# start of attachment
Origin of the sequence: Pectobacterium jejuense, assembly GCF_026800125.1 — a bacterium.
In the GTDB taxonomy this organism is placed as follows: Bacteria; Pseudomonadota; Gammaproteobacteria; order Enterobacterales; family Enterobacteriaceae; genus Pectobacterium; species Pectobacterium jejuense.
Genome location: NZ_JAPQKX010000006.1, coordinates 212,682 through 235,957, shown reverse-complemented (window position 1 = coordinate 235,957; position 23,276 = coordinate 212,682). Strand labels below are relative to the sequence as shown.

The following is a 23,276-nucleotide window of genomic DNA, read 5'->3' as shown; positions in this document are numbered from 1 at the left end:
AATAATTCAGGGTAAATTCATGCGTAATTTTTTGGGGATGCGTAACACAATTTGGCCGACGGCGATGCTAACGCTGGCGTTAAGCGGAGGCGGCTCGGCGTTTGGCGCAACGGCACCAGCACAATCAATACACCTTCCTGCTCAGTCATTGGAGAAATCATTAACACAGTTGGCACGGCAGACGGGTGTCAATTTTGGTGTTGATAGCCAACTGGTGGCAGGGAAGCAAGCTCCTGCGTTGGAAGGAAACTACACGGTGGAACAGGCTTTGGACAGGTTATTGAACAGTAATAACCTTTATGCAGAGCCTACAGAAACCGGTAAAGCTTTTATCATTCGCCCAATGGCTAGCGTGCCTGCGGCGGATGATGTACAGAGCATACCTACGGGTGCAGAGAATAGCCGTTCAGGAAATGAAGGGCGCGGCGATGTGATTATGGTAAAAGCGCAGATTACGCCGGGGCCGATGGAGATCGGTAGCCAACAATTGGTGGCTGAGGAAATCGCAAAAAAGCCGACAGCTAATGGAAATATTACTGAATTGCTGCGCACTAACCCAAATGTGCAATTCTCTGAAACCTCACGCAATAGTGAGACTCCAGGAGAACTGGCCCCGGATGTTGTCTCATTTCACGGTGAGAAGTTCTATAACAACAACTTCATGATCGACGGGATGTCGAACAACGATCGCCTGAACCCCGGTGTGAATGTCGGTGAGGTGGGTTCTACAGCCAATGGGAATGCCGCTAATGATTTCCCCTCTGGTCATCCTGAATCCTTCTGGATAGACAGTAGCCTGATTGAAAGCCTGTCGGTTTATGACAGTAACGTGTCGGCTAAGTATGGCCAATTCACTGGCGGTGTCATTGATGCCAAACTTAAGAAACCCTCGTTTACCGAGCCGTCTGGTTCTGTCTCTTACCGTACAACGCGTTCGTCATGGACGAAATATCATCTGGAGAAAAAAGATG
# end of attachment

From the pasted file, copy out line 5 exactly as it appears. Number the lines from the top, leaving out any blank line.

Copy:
AATAATTCAGGGTAAATTCATGCGTAATTTTTTGGGGATGCGTAACACAATTTGGCCGACGGCGATGCTAACGCTGGCGTTAAGCGGAGGCGGCTCGGCGTTTGGCGCAACGGCACCAGCACAATCAATACACCTTCCTGCTCAGTCATTGGAGAAATCATTAACACAGTTGGCACGGCAGACGGGTGTCAATTTTGGTGTTGATAGCCAACTGGTGGCAGGGAAGCAAGCTCCTGCGTTGGAAGGAAACTACACGGTGGAACAGGCTTTGGACAGGTTATTGAACAGTAATAACCTTTATGCAGAGCCTACAGAAACCGGTAAAGCTTTTATCATTCGCCCAATGGCTAGCGTGCCTGCGGCGGATGATGTACAGAGCATACCTACGGGTGCAGAGAATAGCCGTTCAGGAAATGAAGGGCGCGGCGATGTGATTATGGTAAAAGCGCAGATTACGCCGGGGCCGATGGAGATCGGTAGCCAACAATTGGTGGCTGAGGAAATCGCAAAAAAGCCGACAGCTAATGGAAATATTACTGAATTGCTGCGCACTAACCCAAATGTGCAATTCTCTGAAACCTCACGCAATAGTGAGACTCCAGGAGAACTGGCCCCGGATGTTGTCTCATTTCACGGTGAGAAGTTCTATAACAACAACTTCATGATCGACGGGATGTCGAACAACGATCGCCTGAACCCCGGTGTGAATGTCGGTGAGGTGGGTTCTACAGCCAATGGGAATGCCGCTAATGATTTCCCCTCTGGTCATCCTGAATCCTTCTGGATAGACAGTAGCCTGATTGAAAGCCTGTCGGTTTATGACAGTAACGTGTCGGCTAAGTATGGCCAATTCACTGGCGGTGTCATTGATGCCAAACTTAAGAAACCCTCGTTTACCGAGCCGTCTGGTTCTGTCTCTTACCGTACAACGCGTTCGTCATGGACGAAATATCATCTGGAGAAAAAAGATG